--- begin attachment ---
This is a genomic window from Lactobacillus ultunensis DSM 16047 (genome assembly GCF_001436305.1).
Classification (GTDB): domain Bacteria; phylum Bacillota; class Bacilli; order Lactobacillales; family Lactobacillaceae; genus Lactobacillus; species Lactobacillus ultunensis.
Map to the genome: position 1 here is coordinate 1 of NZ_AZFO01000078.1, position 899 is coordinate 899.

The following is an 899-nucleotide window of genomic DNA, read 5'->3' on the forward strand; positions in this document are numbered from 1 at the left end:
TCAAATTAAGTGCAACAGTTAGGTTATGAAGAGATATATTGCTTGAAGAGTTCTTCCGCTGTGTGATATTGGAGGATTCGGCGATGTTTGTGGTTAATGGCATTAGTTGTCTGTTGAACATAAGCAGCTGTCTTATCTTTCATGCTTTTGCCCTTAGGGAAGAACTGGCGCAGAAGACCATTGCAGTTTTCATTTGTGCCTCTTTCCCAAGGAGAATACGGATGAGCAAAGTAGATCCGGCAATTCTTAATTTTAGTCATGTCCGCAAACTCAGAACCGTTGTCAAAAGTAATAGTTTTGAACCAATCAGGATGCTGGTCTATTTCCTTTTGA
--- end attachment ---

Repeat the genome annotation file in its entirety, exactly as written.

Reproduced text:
This is a genomic window from Lactobacillus ultunensis DSM 16047 (genome assembly GCF_001436305.1).
Classification (GTDB): domain Bacteria; phylum Bacillota; class Bacilli; order Lactobacillales; family Lactobacillaceae; genus Lactobacillus; species Lactobacillus ultunensis.
Map to the genome: position 1 here is coordinate 1 of NZ_AZFO01000078.1, position 899 is coordinate 899.

The following is an 899-nucleotide window of genomic DNA, read 5'->3' on the forward strand; positions in this document are numbered from 1 at the left end:
TCAAATTAAGTGCAACAGTTAGGTTATGAAGAGATATATTGCTTGAAGAGTTCTTCCGCTGTGTGATATTGGAGGATTCGGCGATGTTTGTGGTTAATGGCATTAGTTGTCTGTTGAACATAAGCAGCTGTCTTATCTTTCATGCTTTTGCCCTTAGGGAAGAACTGGCGCAGAAGACCATTGCAGTTTTCATTTGTGCCTCTTTCCCAAGGAGAATACGGATGAGCAAAGTAGATCCGGCAATTCTTAATTTTAGTCATGTCCGCAAACTCAGAACCGTTGTCAAAAGTAATAGTTTTGAACCAATCAGGATGCTGGTCTATTTCCTTTTGA